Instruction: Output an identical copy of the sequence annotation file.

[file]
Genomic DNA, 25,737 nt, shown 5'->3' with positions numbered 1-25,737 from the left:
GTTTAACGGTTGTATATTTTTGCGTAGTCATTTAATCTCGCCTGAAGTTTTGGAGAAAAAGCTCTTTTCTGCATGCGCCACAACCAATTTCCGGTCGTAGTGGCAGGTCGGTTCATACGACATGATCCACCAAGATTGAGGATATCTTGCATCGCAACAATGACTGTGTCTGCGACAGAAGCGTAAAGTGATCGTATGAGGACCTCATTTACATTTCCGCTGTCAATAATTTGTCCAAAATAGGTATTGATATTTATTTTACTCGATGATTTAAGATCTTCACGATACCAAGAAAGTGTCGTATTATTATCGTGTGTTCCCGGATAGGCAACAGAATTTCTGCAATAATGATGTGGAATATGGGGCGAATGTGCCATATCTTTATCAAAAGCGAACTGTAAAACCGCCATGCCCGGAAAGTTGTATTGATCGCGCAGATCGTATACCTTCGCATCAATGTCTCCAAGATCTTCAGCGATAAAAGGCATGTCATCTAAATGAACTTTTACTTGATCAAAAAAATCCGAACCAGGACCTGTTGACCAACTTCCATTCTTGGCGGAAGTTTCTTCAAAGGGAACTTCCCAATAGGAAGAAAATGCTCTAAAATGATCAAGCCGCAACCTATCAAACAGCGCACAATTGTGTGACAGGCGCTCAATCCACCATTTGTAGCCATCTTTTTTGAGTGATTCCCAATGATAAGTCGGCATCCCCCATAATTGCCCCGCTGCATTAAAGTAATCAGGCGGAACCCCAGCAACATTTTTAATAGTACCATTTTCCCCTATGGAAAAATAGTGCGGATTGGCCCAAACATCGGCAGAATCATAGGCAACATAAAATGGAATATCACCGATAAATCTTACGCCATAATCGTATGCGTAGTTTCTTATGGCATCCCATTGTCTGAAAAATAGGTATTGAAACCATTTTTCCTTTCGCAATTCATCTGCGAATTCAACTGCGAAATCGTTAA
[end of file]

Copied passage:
Genomic DNA, 25,737 nt, shown 5'->3' with positions numbered 1-25,737 from the left:
GTTTAACGGTTGTATATTTTTGCGTAGTCATTTAATCTCGCCTGAAGTTTTGGAGAAAAAGCTCTTTTCTGCATGCGCCACAACCAATTTCCGGTCGTAGTGGCAGGTCGGTTCATACGACATGATCCACCAAGATTGAGGATATCTTGCATCGCAACAATGACTGTGTCTGCGACAGAAGCGTAAAGTGATCGTATGAGGACCTCATTTACATTTCCGCTGTCAATAATTTGTCCAAAATAGGTATTGATATTTATTTTACTCGATGATTTAAGATCTTCACGATACCAAGAAAGTGTCGTATTATTATCGTGTGTTCCCGGATAGGCAACAGAATTTCTGCAATAATGATGTGGAATATGGGGCGAATGTGCCATATCTTTATCAAAAGCGAACTGTAAAACCGCCATGCCCGGAAAGTTGTATTGATCGCGCAGATCGTATACCTTCGCATCAATGTCTCCAAGATCTTCAGCGATAAAAGGCATGTCATCTAAATGAACTTTTACTTGATCAAAAAAATCCGAACCAGGACCTGTTGACCAACTTCCATTCTTGGCGGAAGTTTCTTCAAAGGGAACTTCCCAATAGGAAGAAAATGCTCTAAAATGATCAAGCCGCAACCTATCAAACAGCGCACAATTGTGTGACAGGCGCTCAATCCACCATTTGTAGCCATCTTTTTTGAGTGATTCCCAATGATAAGTCGGCATCCCCCATAATTGCCCCGCTGCATTAAAGTAATCAGGCGGAACCCCAGCAACATTTTTAATAGTACCATTTTCCCCTATGGAAAAATAGTGCGGATTGGCCCAAACATCGGCAGAATCATAGGCAACATAAAATGGAATATCACCGATAAATCTTACGCCATAATCGTATGCGTAGTTTCTTATGGCATCCCATTGTCTGAAAAATAGGTATTGAAACCATTTTTCCTTTCGCAATTCATCTGCGAATTCAACTGCGAAATCGTTAA